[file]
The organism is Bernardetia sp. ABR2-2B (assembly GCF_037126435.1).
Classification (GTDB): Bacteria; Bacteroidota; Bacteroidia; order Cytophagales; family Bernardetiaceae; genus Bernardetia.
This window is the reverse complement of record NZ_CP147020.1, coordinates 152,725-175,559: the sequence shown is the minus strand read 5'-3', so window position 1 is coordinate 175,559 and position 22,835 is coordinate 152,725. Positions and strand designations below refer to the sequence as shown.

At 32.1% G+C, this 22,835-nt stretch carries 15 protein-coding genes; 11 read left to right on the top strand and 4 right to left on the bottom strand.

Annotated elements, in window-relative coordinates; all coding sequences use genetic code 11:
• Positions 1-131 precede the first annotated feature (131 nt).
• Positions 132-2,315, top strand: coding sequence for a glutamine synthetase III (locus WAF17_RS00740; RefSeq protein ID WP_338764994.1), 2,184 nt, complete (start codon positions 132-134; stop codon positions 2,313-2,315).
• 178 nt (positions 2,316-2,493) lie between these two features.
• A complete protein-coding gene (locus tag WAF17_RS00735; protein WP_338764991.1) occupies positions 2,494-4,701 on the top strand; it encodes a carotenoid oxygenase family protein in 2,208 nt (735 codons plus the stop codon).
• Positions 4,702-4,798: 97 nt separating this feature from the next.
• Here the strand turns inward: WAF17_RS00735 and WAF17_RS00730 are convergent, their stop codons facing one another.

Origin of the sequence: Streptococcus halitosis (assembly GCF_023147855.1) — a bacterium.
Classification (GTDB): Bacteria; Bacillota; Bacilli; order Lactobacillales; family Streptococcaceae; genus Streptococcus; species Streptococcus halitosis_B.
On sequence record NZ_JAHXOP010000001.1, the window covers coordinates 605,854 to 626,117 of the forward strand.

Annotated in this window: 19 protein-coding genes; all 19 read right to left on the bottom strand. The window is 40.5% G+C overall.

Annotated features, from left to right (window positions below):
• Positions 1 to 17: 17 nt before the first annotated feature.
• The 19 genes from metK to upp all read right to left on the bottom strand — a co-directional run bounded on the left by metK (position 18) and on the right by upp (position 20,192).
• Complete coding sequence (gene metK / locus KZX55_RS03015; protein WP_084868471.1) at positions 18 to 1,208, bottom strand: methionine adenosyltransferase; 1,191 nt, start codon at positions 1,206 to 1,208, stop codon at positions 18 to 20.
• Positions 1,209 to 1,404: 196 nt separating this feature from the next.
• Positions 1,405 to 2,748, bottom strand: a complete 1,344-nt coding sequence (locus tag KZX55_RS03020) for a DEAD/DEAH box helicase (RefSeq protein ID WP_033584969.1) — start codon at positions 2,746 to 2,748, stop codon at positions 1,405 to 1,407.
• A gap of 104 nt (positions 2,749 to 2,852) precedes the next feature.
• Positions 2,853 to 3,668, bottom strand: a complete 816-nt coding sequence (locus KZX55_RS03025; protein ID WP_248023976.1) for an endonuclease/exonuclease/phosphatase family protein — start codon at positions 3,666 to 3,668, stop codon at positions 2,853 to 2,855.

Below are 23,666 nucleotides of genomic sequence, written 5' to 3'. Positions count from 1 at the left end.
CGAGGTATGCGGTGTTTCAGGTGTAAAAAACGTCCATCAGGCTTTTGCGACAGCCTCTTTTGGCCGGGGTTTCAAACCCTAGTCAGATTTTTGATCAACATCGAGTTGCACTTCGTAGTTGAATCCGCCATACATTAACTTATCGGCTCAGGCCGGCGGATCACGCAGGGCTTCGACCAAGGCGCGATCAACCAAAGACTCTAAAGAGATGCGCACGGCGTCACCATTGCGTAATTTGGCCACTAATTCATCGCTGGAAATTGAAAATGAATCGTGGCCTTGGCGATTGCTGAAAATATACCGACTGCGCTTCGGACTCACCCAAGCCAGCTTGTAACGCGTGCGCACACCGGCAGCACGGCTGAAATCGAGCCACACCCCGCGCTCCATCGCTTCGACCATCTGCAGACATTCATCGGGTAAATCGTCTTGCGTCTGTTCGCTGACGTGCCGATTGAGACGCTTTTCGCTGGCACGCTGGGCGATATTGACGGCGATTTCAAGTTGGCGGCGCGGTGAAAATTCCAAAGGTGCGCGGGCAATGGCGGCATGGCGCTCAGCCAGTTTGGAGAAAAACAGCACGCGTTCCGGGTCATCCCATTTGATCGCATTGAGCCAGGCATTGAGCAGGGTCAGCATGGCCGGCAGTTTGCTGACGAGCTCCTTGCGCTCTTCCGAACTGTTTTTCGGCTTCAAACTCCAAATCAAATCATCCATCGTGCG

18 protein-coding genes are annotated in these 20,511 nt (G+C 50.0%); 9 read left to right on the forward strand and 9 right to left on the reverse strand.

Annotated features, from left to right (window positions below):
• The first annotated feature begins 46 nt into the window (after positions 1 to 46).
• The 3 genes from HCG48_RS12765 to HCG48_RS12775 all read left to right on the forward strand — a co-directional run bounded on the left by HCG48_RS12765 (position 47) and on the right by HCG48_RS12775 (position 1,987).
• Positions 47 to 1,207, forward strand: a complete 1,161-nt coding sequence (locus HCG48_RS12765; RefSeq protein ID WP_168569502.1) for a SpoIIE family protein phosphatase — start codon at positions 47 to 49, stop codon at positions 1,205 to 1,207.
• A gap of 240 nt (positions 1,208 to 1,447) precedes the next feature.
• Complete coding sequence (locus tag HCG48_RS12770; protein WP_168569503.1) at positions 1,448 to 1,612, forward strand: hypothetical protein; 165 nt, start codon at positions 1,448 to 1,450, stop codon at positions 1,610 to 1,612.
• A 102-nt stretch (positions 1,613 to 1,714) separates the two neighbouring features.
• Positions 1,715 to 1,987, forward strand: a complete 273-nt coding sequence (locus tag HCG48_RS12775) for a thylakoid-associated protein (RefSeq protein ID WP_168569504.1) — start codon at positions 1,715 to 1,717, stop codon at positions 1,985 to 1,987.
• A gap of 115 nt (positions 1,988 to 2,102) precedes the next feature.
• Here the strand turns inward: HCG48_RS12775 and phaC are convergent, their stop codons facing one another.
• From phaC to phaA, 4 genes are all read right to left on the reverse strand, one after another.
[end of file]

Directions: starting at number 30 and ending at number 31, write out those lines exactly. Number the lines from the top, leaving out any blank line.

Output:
• Positions 47 to 1,207, forward strand: a complete 1,161-nt coding sequence (locus HCG48_RS12765; RefSeq protein ID WP_168569502.1) for a SpoIIE family protein phosphatase — start codon at positions 47 to 49, stop codon at positions 1,205 to 1,207.
• A gap of 240 nt (positions 1,208 to 1,447) precedes the next feature.